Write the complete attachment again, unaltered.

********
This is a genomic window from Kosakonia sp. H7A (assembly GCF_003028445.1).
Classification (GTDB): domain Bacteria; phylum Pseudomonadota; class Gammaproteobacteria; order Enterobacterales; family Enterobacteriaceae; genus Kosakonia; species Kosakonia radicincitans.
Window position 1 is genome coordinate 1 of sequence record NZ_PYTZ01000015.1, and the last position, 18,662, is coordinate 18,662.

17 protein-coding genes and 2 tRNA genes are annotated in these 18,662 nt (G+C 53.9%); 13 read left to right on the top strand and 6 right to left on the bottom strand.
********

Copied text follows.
This is a genomic window from Kosakonia sp. H7A (assembly GCF_003028445.1).
Classification (GTDB): domain Bacteria; phylum Pseudomonadota; class Gammaproteobacteria; order Enterobacterales; family Enterobacteriaceae; genus Kosakonia; species Kosakonia radicincitans.
Window position 1 is genome coordinate 1 of sequence record NZ_PYTZ01000015.1, and the last position, 18,662, is coordinate 18,662.

17 protein-coding genes and 2 tRNA genes are annotated in these 18,662 nt (G+C 53.9%); 13 read left to right on the top strand and 6 right to left on the bottom strand.